The high court has declined to answer a dozen constitutional questions posed by the abortion law — for now.
The Wyoming Supreme Court on Tuesday declined, for now, to take up the suit challenging the state’s abortion “trigger” ban.
The high court’s decision not to answer constitutional questions posed by supporters of the abortion ban law sends the suit back to district court.
Three women and two groups who sued the state claiming the abortion ban violated the state constitution had opposed Wyoming Supreme Court involvement at this stage of the case. They said in court filings there was an “incomplete factual record” that would prevent the high court from making decisions and that elevating the issue now would be “premature.”
The Supreme Court’s decision means access to abortion remains legal in the state, per a preliminary injunction filed over the summer in district court in Jackson.
An appeal of any district court decision about the abortion ban could ultimately result in the matter returning to the high court, however.
Who said what
“After a careful review of the Certification Order, this Court finds it should decline to answer the certified questions,” justices stated in a brief notice filed Tuesday. “This Court does not believe it can answer all twelve certified questions on the limited factual record provided.”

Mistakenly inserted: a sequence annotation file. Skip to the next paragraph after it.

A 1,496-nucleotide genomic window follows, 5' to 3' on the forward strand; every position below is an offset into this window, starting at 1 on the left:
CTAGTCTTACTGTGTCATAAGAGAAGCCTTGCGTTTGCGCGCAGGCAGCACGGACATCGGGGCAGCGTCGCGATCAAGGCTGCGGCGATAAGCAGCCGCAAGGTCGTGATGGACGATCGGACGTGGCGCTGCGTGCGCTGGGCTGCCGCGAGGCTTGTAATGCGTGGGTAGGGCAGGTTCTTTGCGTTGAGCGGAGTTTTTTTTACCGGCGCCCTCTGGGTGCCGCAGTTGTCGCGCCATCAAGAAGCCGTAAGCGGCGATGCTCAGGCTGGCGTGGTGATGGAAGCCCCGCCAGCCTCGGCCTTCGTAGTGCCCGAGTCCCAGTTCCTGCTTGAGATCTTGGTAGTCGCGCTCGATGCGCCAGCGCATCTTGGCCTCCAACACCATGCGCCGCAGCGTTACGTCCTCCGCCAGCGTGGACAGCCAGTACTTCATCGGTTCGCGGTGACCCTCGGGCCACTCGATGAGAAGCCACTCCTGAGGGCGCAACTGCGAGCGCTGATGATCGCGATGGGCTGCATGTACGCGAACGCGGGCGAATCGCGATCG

Ninth District Judge Melissa Owens had listed the questions in a decision following a Nov. 21 hearing. They included whether the abortion ban bill as codified violates the Wyoming Constitution’s Article 1, sections 2, 3, 6, 7, 18, 33, 34, 36, 38 and Article 21, section 25. The questions also included whether the ban was unconstitutionally vague or violates citizens’ right to privacy.
The suit will now return to Ninth District Court, but whatever results there could still be appealed to the Wyoming Supreme Court.
Wyoming passed its “trigger law” in March 2022 to ban abortion in most cases if the U.S. Supreme Court overturned Roe v. Wade.
SCOTUS effectively overturned Roe in June, which made way for the state’s ban to take effect in July with exemptions for rape, incest or the life of the pregnant woman.
The women and pro-choice groups filed suit against the new law, and soon after the abortion ban law went into effect, Judge Owens granted a temporary restraining order followed by a preliminary injunction that blocked the law’s implementation.
She subsequently ordered the suit be certified, or advanced, to the Wyoming Supreme Court.
Owens also filed a 13-page order denying two legislators’ and Right to Life of Wyoming’s requests to intervene, or join, in the case.
This article was originally published by WyoFile and is republished here with permission. WyoFile is an independent nonprofit news organization focused on Wyoming people, places and policy.